December 16, 2009

A Shaky Start for the ENP Moving the European Neigbourhood Policy to a new portfolio has made its adaptation to post-Lisbon institutions even more difficult, hindering the new EU High Representative in unleashing its potential. To establish a brand new office and build a new, potentially long-lasting institution from a “blank sheet of paper” is an invaluable privilege. Baroness Catherine Ashton, the EU’s first High Representative for Foreign Affairs and Security Policy, however, has not started with a clean slate. Before Ashton took office, the EU member states agreed on the guidelines of the European External Action Service (EEAS) and picked who would chair the foreign ministers’ Council meetings in her absence. It will be the foreign minister of the country holding the Council presidency and not a fellow commissioner. European Commission President José Manuel Barroso has not been very supportive, either, and has shifted the European Neighbourhood Policy (ENP) from the External Relations to the Enlargement portfolio given to Czech Commissioner-designate Štefan Füle. By doing so, Barroso has hampered Ashton in proving the advantage of the double-hatted role as High Representative and Commission Vice President with regard to the one policy that should be the prime example of combining supranational with intergovernmental instruments. Barroso’s move – cushioned by a “without prejudice” caveat – is all the more deplorable, given that the ENP is in need of a pillar-bridging makeover, as it lacks a ‘second pillar’ related institutional framework that would provide for close political association.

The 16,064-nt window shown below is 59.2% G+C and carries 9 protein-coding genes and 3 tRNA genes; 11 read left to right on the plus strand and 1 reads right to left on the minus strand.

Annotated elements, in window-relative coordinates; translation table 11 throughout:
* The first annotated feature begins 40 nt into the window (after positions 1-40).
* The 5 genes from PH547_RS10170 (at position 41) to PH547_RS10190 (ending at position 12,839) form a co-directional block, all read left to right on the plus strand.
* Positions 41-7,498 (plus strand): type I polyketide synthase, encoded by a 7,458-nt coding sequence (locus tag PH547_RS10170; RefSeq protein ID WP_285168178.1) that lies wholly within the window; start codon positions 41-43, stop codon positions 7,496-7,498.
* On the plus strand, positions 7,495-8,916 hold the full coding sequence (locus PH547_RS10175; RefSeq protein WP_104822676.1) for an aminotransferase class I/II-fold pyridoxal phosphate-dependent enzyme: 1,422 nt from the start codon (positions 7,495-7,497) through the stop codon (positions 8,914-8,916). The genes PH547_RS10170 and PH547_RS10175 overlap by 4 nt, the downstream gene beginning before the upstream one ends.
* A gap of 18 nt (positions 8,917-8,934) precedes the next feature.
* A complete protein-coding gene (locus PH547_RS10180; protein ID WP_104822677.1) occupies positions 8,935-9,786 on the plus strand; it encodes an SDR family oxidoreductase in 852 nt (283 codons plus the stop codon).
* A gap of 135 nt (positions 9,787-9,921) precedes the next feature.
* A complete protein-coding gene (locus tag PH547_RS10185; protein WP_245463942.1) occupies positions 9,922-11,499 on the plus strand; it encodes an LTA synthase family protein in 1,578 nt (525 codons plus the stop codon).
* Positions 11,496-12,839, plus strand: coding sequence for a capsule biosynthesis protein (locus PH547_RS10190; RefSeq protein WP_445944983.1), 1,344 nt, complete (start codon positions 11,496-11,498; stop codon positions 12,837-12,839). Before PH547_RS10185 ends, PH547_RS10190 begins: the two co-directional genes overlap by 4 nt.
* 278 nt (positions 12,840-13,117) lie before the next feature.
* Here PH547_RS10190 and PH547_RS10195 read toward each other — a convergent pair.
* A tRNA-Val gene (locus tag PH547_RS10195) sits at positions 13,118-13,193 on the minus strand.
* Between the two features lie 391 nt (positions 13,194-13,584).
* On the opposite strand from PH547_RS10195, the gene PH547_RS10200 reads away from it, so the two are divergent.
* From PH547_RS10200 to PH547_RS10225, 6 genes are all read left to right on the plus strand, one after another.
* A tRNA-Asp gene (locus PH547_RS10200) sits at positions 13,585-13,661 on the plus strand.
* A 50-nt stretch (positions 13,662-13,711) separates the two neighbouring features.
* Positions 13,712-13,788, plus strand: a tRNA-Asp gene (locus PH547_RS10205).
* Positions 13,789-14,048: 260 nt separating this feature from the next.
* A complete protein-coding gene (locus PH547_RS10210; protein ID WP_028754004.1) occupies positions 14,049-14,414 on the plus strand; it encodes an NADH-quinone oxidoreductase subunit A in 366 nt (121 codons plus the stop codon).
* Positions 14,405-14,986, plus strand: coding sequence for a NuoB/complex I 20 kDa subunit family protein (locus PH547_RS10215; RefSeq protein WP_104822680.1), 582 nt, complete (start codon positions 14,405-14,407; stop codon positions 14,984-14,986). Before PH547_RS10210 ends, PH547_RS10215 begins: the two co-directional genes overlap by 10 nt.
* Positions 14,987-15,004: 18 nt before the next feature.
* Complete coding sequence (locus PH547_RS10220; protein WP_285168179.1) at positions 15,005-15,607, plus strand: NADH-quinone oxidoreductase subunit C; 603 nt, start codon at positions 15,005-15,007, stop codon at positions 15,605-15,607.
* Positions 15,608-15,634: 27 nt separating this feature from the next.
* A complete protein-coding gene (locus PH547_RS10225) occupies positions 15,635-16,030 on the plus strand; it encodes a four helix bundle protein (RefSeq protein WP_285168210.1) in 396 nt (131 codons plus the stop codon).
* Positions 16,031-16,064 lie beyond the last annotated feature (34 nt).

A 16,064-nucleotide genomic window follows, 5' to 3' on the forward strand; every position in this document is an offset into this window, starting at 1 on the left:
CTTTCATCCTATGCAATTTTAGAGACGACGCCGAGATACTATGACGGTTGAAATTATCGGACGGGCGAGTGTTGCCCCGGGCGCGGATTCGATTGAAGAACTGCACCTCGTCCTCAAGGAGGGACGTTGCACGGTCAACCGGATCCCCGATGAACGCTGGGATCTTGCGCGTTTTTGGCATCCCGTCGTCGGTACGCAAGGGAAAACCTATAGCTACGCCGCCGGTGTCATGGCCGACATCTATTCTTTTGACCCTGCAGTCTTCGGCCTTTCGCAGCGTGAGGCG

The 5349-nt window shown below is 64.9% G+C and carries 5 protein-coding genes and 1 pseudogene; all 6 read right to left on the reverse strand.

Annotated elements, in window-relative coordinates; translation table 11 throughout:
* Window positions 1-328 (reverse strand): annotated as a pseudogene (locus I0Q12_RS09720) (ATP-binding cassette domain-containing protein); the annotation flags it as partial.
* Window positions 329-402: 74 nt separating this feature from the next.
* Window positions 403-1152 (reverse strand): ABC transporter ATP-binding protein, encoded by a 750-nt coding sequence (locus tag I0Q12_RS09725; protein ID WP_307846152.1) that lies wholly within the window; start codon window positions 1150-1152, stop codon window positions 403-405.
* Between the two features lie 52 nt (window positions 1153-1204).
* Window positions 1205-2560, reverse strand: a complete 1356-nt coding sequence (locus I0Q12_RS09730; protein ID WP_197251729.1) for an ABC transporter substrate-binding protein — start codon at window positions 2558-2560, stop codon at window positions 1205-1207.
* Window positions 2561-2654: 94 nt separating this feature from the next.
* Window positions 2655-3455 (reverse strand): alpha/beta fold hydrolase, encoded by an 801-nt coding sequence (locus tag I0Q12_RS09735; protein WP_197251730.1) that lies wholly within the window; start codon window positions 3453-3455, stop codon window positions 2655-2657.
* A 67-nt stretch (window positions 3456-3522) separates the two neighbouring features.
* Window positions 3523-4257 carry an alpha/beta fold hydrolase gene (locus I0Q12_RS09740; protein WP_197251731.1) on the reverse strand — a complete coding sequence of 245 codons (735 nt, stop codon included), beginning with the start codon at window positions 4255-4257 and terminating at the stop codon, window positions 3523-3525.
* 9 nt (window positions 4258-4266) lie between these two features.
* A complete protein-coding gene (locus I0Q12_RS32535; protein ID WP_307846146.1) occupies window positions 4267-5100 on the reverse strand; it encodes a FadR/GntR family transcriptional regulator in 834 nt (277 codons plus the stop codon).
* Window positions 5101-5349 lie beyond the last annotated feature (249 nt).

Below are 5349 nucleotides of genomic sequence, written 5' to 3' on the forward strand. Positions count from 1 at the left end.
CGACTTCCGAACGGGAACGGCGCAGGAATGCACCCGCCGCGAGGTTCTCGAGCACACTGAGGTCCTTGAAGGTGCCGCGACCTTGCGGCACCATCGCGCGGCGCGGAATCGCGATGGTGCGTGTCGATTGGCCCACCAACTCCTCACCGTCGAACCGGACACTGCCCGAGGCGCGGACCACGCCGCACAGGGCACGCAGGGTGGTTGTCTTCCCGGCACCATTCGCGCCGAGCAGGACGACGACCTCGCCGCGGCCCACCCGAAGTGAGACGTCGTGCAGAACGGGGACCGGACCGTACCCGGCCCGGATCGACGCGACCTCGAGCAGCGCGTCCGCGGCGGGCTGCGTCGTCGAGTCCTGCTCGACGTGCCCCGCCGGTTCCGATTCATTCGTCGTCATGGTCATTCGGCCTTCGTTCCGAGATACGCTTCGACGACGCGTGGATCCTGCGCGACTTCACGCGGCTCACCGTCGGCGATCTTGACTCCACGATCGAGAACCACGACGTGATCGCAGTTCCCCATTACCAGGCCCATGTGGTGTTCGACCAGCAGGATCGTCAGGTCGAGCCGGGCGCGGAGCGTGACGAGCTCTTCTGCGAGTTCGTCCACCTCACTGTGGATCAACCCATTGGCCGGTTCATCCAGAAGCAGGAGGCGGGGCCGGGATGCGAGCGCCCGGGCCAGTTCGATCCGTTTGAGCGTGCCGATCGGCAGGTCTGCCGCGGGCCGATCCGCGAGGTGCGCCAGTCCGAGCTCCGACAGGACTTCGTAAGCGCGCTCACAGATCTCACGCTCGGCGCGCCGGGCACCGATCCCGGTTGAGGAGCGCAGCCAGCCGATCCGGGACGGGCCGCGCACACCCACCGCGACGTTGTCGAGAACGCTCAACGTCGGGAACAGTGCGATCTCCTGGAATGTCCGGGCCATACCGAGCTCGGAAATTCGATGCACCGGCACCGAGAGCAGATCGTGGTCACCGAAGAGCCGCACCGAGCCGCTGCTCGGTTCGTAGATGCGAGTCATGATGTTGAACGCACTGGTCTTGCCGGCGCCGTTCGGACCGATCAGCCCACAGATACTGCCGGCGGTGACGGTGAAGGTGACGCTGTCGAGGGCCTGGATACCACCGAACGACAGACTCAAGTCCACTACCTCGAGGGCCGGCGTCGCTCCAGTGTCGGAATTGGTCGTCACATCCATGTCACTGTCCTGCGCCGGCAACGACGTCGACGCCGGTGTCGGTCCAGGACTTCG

Live At Copenhagen: U.N. Official Admits Copenhagen Conference “is Not a Climate Change Negotiation” As the developed and developing worlds continue to spar here in Copenhagen over the terms of a comprehensive climate change treaty, a key United Nations official let the actual truth slip out as to what this conference is really about. Janos Pasztor—the Director of U.N. secretary-general Ban Ki-moon’s Climate Change Support Team—was characterizing the nature of the talks between the rich and poor nations of the world when he said the following: “This is not a climate-change negotiation … It’s about something much more fundamental. It’s about economic strength.” The nations at the negotiation, he added, “just have to slug it out.” That is a remarkable statement, and may turn out to be the most truthful comment made during this entire two-week conference. All 192 nations negotiating here in Copenhagen know Mr. Pasztor’s characterization to be true, but none say so. They speak of the United States’ “climate debt” owed to the rest of the world and that the U.S. and other developed nations owe “climate reparations” to the developing world to the tune of $100 billion a year. Mr. Pasztor is correct—what is going on in Copenhagen this fortnight is anything but a climate change negotiation. It is an international political debate over global redistribution of wealth and control of energy resources, masquerading as an environmental conference.


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